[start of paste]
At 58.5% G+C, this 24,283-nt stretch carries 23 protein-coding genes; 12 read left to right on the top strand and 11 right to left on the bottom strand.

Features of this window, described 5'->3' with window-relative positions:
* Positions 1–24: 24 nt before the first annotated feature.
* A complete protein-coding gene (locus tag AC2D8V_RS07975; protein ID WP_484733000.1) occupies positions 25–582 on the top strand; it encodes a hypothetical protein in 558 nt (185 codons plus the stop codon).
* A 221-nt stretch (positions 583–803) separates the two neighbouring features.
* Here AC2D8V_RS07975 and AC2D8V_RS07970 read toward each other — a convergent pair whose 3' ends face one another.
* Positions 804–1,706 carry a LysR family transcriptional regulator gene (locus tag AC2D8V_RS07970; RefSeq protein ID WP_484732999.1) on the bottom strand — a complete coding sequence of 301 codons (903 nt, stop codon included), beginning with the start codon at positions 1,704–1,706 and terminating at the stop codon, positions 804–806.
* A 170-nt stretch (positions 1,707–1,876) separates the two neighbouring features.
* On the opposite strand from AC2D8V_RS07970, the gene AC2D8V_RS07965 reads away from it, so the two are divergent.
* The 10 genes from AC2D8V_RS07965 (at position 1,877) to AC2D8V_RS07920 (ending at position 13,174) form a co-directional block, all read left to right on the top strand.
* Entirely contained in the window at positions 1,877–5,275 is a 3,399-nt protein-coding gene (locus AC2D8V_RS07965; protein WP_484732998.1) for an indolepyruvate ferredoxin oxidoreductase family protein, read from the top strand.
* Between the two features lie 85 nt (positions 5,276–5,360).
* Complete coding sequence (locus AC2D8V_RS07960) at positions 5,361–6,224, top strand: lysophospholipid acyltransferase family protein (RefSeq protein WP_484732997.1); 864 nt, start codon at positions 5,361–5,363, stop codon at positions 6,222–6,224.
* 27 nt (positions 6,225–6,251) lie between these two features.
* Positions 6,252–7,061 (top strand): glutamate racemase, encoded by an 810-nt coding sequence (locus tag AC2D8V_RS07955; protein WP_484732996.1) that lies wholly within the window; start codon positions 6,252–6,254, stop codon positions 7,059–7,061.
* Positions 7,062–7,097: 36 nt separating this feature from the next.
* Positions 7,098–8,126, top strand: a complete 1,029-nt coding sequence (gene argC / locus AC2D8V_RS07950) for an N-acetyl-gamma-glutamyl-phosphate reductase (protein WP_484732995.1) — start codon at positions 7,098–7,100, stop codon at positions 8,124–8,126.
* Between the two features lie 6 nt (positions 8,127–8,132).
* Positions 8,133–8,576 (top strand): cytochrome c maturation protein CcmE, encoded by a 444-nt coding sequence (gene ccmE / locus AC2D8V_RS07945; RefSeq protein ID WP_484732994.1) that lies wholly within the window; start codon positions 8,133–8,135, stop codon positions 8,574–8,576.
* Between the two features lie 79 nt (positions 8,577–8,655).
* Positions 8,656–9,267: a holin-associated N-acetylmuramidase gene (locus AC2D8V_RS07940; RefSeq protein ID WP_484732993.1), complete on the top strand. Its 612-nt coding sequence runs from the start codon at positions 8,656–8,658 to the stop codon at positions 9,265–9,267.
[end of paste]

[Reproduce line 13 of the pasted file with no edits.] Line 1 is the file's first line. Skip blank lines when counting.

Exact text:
* Complete coding sequence (locus AC2D8V_RS07960) at positions 5,361–6,224, top strand: lysophospholipid acyltransferase family protein (RefSeq protein WP_484732997.1); 864 nt, start codon at positions 5,361–5,363, stop codon at positions 6,222–6,224.